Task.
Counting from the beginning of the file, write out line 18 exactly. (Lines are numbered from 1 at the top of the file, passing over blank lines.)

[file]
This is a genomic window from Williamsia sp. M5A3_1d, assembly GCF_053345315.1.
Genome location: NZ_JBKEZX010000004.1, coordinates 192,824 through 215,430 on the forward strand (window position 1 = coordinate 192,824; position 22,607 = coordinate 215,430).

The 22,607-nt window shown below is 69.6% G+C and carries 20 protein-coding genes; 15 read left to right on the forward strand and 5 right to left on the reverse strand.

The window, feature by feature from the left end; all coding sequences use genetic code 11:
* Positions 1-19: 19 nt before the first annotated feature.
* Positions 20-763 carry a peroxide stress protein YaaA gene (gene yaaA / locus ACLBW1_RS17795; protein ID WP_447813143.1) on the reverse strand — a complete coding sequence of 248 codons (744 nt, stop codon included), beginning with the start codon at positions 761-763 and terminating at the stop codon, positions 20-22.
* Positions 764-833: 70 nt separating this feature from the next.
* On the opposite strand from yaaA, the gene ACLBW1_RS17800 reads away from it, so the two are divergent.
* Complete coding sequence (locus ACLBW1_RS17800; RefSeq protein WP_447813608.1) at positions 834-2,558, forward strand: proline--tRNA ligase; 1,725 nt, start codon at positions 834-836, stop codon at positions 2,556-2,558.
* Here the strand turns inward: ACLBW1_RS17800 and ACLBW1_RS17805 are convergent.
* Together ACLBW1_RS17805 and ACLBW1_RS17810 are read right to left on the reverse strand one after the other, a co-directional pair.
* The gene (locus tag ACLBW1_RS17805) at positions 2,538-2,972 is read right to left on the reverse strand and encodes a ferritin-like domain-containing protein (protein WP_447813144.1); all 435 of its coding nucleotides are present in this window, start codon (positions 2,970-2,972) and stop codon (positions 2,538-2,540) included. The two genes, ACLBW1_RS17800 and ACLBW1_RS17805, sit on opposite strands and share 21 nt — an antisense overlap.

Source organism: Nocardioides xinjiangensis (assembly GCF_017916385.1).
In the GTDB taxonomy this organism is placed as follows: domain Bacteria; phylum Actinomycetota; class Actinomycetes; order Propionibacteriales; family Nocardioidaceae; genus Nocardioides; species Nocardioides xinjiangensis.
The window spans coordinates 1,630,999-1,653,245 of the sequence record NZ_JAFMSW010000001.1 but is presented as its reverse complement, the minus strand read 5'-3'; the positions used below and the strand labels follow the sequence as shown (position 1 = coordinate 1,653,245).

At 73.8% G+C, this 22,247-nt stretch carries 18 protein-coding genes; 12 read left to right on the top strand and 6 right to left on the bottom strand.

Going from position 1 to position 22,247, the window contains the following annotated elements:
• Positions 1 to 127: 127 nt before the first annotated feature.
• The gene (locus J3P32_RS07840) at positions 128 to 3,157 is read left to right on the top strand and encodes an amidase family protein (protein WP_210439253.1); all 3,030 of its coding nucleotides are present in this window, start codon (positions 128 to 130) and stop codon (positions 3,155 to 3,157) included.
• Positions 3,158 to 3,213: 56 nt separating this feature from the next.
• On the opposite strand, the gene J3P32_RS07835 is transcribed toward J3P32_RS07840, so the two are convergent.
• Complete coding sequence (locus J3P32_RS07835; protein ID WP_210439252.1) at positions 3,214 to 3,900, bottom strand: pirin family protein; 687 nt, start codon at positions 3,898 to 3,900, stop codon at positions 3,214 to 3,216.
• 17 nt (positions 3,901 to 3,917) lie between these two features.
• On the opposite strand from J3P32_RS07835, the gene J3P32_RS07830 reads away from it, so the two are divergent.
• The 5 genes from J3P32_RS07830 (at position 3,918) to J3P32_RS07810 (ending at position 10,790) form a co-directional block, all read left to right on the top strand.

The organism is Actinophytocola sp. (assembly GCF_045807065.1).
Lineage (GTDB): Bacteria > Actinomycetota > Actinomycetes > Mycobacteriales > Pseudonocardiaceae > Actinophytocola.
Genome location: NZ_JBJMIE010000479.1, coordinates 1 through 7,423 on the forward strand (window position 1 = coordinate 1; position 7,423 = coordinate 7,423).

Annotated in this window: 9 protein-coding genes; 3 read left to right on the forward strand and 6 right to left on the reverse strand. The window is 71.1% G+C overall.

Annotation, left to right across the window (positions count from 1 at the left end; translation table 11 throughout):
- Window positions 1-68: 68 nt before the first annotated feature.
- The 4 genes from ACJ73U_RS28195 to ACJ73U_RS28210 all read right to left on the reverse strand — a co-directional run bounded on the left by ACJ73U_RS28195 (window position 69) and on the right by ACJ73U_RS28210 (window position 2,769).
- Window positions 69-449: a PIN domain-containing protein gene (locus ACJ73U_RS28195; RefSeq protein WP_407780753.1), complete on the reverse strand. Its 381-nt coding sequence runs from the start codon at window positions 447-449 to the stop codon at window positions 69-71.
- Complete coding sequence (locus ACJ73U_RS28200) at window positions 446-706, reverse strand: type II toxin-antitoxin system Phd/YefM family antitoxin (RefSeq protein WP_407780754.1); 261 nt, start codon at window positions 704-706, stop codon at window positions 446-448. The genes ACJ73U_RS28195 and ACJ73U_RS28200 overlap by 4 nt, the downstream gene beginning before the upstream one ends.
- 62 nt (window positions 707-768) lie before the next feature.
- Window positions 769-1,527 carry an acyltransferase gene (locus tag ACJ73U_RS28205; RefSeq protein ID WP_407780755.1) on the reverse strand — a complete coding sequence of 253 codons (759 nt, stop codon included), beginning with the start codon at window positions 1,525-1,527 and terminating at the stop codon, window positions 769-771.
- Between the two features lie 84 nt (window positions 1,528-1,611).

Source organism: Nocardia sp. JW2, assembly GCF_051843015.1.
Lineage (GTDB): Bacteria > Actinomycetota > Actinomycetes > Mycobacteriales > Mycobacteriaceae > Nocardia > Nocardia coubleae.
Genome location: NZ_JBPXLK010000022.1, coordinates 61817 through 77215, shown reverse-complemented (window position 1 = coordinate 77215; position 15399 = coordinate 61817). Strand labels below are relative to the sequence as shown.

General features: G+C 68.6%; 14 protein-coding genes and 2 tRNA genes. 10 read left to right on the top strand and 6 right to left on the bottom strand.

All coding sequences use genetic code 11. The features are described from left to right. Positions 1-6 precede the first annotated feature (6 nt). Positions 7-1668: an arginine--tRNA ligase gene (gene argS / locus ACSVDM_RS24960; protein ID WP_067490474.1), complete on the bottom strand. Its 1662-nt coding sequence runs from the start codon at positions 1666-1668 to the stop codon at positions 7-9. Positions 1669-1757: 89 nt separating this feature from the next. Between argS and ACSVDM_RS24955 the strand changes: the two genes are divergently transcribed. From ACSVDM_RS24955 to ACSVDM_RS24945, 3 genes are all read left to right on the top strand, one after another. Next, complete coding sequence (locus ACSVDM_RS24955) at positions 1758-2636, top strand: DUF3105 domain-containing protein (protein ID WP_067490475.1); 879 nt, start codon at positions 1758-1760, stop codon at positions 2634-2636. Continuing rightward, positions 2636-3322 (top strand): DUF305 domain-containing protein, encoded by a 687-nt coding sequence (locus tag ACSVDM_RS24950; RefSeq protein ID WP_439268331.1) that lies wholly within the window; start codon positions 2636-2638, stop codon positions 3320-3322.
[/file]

• Positions 1 to 127: 127 nt before the first annotated feature.